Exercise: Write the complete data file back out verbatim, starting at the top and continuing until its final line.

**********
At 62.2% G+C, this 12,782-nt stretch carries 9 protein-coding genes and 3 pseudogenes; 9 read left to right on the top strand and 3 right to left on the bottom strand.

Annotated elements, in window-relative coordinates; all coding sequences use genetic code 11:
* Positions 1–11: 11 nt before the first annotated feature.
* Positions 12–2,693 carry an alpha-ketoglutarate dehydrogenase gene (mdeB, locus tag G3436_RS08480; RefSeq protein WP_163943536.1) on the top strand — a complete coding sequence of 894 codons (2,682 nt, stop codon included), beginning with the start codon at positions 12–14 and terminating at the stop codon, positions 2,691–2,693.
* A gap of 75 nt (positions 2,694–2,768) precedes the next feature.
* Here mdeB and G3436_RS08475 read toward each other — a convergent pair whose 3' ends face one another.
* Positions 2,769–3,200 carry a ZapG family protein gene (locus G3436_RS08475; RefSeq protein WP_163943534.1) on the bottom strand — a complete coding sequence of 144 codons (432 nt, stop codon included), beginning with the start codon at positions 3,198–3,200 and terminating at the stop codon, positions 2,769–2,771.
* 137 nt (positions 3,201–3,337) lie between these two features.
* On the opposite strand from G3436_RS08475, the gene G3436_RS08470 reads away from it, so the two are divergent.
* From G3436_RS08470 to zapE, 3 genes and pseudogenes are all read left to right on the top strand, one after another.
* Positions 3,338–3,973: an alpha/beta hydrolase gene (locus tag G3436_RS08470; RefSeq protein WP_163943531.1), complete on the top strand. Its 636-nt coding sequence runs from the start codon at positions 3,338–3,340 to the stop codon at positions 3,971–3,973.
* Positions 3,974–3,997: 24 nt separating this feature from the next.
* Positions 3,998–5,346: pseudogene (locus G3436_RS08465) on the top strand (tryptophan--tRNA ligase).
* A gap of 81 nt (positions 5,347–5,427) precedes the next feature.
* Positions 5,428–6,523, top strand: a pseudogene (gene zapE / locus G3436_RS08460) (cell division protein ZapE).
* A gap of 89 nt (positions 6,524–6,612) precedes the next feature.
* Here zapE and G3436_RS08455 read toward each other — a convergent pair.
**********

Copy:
At 62.2% G+C, this 12,782-nt stretch carries 9 protein-coding genes and 3 pseudogenes; 9 read left to right on the top strand and 3 right to left on the bottom strand.

Annotated elements, in window-relative coordinates; all coding sequences use genetic code 11:
* Positions 1–11: 11 nt before the first annotated feature.
* Positions 12–2,693 carry an alpha-ketoglutarate dehydrogenase gene (mdeB, locus tag G3436_RS08480; RefSeq protein WP_163943536.1) on the top strand — a complete coding sequence of 894 codons (2,682 nt, stop codon included), beginning with the start codon at positions 12–14 and terminating at the stop codon, positions 2,691–2,693.
* A gap of 75 nt (positions 2,694–2,768) precedes the next feature.
* Here mdeB and G3436_RS08475 read toward each other — a convergent pair whose 3' ends face one another.
* Positions 2,769–3,200 carry a ZapG family protein gene (locus G3436_RS08475; RefSeq protein WP_163943534.1) on the bottom strand — a complete coding sequence of 144 codons (432 nt, stop codon included), beginning with the start codon at positions 3,198–3,200 and terminating at the stop codon, positions 2,769–2,771.
* 137 nt (positions 3,201–3,337) lie between these two features.
* On the opposite strand from G3436_RS08475, the gene G3436_RS08470 reads away from it, so the two are divergent.
* From G3436_RS08470 to zapE, 3 genes and pseudogenes are all read left to right on the top strand, one after another.
* Positions 3,338–3,973: an alpha/beta hydrolase gene (locus tag G3436_RS08470; RefSeq protein WP_163943531.1), complete on the top strand. Its 636-nt coding sequence runs from the start codon at positions 3,338–3,340 to the stop codon at positions 3,971–3,973.
* Positions 3,974–3,997: 24 nt separating this feature from the next.
* Positions 3,998–5,346: pseudogene (locus G3436_RS08465) on the top strand (tryptophan--tRNA ligase).
* A gap of 81 nt (positions 5,347–5,427) precedes the next feature.
* Positions 5,428–6,523, top strand: a pseudogene (gene zapE / locus G3436_RS08460) (cell division protein ZapE).
* A gap of 89 nt (positions 6,524–6,612) precedes the next feature.
* Here zapE and G3436_RS08455 read toward each other — a convergent pair.